Tagged with romantic fiction

The Three Miss Kings by Ada Cambridge

Book review by Sylvia D: The Three Miss Kings by Ada Cambridge (1844-1926) was serialised in The Australasian in 1883. It was then published by Heinemann in England and Australia in 1891 and I read a Virago 1987 edition.

She Was His Wife (1936) by Augusta Varty-Smith

Book Review by Sylvia D: My second book from the Mark Valentine donation is Augusta Varty-Smith’s She Was His Wife, published by Heath Cranton in 1936. Peter Carmichael is a successful, third generation City businessman whose father had built up an extensive estate, Long Ashes, a train ride away from the City, and had provided … Continue reading

The English Air by D. E. Stevenson (1940)

This novel by Edinburgh-born writer D. E. Stevenson (her father’s cousin was Robert Louis Stevenson) centres upon the story of Franz (‘Frank’) Von Heiden, the son of a Nazi official and an English woman, and is set in the run-up to, and early days of the Second World War. Ostensibly in England on a private … Continue reading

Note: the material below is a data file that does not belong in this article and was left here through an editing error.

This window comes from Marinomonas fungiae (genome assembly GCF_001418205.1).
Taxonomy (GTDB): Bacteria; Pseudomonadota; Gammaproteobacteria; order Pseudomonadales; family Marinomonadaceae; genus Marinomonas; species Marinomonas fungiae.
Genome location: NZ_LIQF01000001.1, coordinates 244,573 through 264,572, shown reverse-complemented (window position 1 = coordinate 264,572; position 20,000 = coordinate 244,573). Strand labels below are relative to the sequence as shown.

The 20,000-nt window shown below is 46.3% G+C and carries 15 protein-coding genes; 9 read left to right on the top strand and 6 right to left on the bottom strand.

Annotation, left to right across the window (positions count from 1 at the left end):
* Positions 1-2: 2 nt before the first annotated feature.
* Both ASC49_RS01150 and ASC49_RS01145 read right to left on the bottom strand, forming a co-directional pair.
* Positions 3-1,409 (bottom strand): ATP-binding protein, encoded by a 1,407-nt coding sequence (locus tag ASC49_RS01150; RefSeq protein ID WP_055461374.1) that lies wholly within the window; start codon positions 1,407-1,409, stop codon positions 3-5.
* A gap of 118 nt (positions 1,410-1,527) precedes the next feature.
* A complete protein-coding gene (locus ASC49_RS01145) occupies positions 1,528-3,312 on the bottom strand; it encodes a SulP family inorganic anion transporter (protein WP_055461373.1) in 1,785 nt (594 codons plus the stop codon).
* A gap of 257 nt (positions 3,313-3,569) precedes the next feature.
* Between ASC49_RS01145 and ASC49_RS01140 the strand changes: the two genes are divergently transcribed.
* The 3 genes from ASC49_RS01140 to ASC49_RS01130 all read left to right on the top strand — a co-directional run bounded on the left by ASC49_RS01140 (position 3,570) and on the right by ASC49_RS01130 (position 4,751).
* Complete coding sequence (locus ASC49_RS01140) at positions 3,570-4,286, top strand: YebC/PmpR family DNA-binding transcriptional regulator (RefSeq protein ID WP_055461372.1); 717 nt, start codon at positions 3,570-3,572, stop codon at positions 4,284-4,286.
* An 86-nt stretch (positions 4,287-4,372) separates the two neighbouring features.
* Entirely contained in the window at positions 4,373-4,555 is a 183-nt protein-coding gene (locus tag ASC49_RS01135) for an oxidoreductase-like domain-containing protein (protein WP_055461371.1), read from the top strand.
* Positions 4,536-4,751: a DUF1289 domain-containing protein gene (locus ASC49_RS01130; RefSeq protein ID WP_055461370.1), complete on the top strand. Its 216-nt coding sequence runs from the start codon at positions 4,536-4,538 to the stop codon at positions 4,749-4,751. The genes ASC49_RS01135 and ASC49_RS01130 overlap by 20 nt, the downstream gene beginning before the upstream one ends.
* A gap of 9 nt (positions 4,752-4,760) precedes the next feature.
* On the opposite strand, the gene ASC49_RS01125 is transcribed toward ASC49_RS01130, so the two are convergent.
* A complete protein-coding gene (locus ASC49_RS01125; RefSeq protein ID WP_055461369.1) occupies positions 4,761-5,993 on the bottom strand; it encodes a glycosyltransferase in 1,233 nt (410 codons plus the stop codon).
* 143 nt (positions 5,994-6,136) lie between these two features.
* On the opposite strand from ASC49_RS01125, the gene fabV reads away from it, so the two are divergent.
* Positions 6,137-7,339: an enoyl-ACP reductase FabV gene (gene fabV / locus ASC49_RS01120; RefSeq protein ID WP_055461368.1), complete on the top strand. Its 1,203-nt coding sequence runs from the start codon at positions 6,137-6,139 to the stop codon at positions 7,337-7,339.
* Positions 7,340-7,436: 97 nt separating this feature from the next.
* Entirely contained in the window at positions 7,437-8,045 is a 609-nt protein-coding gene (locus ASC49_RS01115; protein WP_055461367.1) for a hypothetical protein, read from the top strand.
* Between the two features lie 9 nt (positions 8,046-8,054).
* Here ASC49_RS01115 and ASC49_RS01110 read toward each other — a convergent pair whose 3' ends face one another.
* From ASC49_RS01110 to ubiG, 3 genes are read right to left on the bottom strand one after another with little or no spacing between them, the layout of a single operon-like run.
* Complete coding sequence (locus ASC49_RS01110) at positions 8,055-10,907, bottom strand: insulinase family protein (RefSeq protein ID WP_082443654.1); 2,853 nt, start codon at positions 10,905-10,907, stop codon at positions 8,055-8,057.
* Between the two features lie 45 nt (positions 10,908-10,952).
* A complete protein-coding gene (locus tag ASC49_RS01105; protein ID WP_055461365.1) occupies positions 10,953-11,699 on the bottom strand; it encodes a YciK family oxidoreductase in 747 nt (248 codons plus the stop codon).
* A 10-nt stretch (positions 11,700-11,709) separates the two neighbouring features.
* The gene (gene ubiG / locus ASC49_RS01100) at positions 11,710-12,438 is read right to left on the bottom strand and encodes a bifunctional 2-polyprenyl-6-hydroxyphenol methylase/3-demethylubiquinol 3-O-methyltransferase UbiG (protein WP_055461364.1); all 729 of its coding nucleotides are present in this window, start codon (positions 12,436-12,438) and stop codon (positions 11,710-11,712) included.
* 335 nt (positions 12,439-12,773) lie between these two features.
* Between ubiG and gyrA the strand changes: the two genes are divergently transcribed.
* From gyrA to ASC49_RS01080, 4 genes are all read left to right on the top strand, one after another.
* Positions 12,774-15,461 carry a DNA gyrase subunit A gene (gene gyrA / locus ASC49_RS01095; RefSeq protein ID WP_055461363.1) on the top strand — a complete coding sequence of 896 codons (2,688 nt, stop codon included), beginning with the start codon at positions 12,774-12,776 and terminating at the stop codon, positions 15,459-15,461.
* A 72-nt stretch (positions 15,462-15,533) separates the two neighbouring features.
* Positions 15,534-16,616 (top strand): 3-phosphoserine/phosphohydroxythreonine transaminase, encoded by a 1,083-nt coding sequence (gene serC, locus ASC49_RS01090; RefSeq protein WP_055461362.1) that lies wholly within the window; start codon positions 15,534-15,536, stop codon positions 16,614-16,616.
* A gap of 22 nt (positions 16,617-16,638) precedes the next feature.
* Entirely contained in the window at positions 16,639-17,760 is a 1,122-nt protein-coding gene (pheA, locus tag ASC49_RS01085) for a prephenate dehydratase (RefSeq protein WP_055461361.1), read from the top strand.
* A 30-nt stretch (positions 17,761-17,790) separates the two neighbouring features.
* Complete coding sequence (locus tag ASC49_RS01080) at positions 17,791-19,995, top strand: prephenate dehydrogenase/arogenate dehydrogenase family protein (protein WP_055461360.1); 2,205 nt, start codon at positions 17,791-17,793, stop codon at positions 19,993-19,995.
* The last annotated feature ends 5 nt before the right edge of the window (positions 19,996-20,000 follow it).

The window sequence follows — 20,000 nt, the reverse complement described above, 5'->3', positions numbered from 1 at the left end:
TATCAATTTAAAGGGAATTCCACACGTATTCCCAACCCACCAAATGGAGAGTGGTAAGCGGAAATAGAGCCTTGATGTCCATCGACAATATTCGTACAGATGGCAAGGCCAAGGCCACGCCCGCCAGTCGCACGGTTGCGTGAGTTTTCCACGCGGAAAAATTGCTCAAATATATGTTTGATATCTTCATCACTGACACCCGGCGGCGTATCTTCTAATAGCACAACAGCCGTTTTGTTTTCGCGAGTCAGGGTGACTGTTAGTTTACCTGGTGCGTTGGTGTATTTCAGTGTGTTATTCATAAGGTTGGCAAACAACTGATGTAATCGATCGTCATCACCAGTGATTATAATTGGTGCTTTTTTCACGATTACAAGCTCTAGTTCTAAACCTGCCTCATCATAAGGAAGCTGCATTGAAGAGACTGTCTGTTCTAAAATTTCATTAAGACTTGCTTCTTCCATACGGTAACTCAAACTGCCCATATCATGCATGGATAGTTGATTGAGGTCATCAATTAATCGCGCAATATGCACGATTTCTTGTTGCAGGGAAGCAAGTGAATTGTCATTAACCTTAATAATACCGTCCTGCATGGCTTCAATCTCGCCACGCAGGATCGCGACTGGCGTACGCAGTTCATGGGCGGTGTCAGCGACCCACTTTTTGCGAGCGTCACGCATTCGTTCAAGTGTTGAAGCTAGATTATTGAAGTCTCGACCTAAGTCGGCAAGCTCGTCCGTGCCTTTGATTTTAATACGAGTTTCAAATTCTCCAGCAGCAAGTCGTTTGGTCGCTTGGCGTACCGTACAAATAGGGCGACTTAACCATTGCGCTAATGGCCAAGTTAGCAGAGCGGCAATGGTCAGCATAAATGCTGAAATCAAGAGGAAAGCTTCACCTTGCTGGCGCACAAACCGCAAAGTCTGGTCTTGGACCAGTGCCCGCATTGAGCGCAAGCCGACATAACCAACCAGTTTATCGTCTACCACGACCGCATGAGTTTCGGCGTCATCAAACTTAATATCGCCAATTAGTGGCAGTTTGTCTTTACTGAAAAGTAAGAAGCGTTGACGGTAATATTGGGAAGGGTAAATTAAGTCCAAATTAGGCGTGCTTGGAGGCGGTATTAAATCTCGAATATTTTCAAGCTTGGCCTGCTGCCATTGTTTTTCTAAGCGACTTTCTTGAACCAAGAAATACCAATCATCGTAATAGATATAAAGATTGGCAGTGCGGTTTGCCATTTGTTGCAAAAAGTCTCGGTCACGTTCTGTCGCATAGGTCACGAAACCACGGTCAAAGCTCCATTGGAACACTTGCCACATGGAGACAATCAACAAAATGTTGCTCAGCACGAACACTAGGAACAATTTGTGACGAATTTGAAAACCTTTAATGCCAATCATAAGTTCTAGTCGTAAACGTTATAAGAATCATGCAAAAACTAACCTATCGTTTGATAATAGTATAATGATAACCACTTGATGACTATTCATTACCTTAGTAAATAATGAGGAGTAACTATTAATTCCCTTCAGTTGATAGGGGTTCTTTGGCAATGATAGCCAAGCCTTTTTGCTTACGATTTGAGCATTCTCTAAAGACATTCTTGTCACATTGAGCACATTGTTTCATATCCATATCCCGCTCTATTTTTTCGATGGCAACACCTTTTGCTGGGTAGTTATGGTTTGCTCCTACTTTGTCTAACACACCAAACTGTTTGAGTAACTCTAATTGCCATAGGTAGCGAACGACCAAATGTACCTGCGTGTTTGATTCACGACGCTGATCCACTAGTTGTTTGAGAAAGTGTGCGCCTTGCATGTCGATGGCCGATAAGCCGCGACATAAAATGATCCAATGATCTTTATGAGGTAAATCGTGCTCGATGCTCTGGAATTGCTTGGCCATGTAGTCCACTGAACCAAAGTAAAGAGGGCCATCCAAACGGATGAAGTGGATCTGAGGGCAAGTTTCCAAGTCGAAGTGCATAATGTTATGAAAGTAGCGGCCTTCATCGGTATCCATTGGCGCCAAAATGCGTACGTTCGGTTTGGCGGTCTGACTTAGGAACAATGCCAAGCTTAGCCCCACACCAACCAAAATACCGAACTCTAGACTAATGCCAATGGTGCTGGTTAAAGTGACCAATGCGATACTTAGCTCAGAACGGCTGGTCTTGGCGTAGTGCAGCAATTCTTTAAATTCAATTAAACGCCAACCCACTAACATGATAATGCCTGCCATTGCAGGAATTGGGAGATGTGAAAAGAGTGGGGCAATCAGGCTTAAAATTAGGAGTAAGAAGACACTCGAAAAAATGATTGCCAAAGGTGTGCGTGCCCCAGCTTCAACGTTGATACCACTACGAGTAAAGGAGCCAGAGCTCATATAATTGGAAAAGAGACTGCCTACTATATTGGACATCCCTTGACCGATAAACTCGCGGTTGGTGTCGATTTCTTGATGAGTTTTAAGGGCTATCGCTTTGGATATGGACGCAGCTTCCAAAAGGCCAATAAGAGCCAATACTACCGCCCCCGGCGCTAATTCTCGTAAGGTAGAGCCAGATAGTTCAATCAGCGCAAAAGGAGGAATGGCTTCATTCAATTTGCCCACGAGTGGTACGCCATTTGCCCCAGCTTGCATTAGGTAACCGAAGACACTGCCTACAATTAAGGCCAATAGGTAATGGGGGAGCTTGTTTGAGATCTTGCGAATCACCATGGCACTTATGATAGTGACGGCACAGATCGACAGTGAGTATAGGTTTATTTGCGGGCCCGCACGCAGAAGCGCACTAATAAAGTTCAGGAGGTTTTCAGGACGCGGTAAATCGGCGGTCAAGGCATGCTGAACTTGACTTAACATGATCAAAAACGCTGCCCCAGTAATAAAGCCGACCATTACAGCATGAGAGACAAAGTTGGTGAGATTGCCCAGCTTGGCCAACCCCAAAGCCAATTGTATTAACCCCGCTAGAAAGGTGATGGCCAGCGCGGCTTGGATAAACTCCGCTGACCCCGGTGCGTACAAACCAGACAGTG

Westwood by Stella Gibbons

Most people only know Stella Gibbons for writing Cold Comfort Farm, her first novel. But she went on to write more than 20 novels and Westwood, published in 1946 was believed to be Gibbons’ own personal favourite. Set in wartime London, Westwood is a coming of age story. It is the story of Margaret Steggles, … Continue reading

High Wages (1930) by Dorothy Whipple

Review by Sylvia D. High Wages is one of Dorothy Whipple’s early novels. It was first published in 1930 and was republished by Persephone in 2009 and the quotes in my review are taken from this edition. The title comes from an old saying; ‘Experience doth take dreadfully high wages, but she teaches like none … Continue reading

Juan in China by Eric Linklater (1937)

This Linklater novel is a sequel to his first big success, Juan in America (1931). Review by Helen C: Our young hero, Juan, has been persuaded to accompany his beloved Kuo Kuo to China, as she is determined to rescue China from destruction by ‘bandits, Communists, opium and the Japanese…’ There, he becomes involved in a … Continue reading